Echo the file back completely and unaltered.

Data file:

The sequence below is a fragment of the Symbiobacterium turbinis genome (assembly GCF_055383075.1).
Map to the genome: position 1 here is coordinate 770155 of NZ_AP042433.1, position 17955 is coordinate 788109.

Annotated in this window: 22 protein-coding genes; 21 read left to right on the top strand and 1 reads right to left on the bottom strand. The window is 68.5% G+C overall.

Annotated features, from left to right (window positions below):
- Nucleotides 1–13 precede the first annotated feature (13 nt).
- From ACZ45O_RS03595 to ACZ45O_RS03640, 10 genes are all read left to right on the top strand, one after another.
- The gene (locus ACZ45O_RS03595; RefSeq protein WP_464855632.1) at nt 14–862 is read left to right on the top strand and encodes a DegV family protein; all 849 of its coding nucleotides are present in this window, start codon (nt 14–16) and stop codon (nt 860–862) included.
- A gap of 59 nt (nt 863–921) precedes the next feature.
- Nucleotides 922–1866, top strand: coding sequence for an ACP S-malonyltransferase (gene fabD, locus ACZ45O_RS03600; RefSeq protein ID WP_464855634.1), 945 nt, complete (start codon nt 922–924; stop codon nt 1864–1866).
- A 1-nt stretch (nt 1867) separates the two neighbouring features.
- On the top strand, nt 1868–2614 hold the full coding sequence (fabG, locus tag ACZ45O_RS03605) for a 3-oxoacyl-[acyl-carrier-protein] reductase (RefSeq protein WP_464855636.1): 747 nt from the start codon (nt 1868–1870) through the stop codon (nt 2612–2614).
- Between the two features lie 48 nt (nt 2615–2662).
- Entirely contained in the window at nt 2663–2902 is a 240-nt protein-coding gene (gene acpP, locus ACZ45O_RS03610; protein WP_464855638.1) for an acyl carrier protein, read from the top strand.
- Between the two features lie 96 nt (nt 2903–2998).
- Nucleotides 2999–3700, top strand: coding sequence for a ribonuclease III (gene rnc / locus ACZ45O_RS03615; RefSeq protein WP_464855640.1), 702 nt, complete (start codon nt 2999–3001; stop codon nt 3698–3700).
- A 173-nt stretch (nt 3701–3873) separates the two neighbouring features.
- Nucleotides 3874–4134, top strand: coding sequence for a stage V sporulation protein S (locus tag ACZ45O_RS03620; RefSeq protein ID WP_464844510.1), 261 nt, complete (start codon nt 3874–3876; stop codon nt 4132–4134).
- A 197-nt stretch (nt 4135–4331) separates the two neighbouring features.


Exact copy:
The sequence below is a fragment of the Symbiobacterium turbinis genome (assembly GCF_055383075.1).
Map to the genome: position 1 here is coordinate 770155 of NZ_AP042433.1, position 17955 is coordinate 788109.

Annotated in this window: 22 protein-coding genes; 21 read left to right on the top strand and 1 reads right to left on the bottom strand. The window is 68.5% G+C overall.

Annotated features, from left to right (window positions below):
- Nucleotides 1–13 precede the first annotated feature (13 nt).
- From ACZ45O_RS03595 to ACZ45O_RS03640, 10 genes are all read left to right on the top strand, one after another.
- The gene (locus ACZ45O_RS03595; RefSeq protein WP_464855632.1) at nt 14–862 is read left to right on the top strand and encodes a DegV family protein; all 849 of its coding nucleotides are present in this window, start codon (nt 14–16) and stop codon (nt 860–862) included.
- A gap of 59 nt (nt 863–921) precedes the next feature.
- Nucleotides 922–1866, top strand: coding sequence for an ACP S-malonyltransferase (gene fabD, locus ACZ45O_RS03600; RefSeq protein ID WP_464855634.1), 945 nt, complete (start codon nt 922–924; stop codon nt 1864–1866).
- A 1-nt stretch (nt 1867) separates the two neighbouring features.
- On the top strand, nt 1868–2614 hold the full coding sequence (fabG, locus tag ACZ45O_RS03605) for a 3-oxoacyl-[acyl-carrier-protein] reductase (RefSeq protein WP_464855636.1): 747 nt from the start codon (nt 1868–1870) through the stop codon (nt 2612–2614).
- Between the two features lie 48 nt (nt 2615–2662).
- Entirely contained in the window at nt 2663–2902 is a 240-nt protein-coding gene (gene acpP, locus ACZ45O_RS03610; protein WP_464855638.1) for an acyl carrier protein, read from the top strand.
- Between the two features lie 96 nt (nt 2903–2998).
- Nucleotides 2999–3700, top strand: coding sequence for a ribonuclease III (gene rnc / locus ACZ45O_RS03615; RefSeq protein WP_464855640.1), 702 nt, complete (start codon nt 2999–3001; stop codon nt 3698–3700).
- A 173-nt stretch (nt 3701–3873) separates the two neighbouring features.
- Nucleotides 3874–4134, top strand: coding sequence for a stage V sporulation protein S (locus tag ACZ45O_RS03620; RefSeq protein ID WP_464844510.1), 261 nt, complete (start codon nt 3874–3876; stop codon nt 4132–4134).
- A 197-nt stretch (nt 4135–4331) separates the two neighbouring features.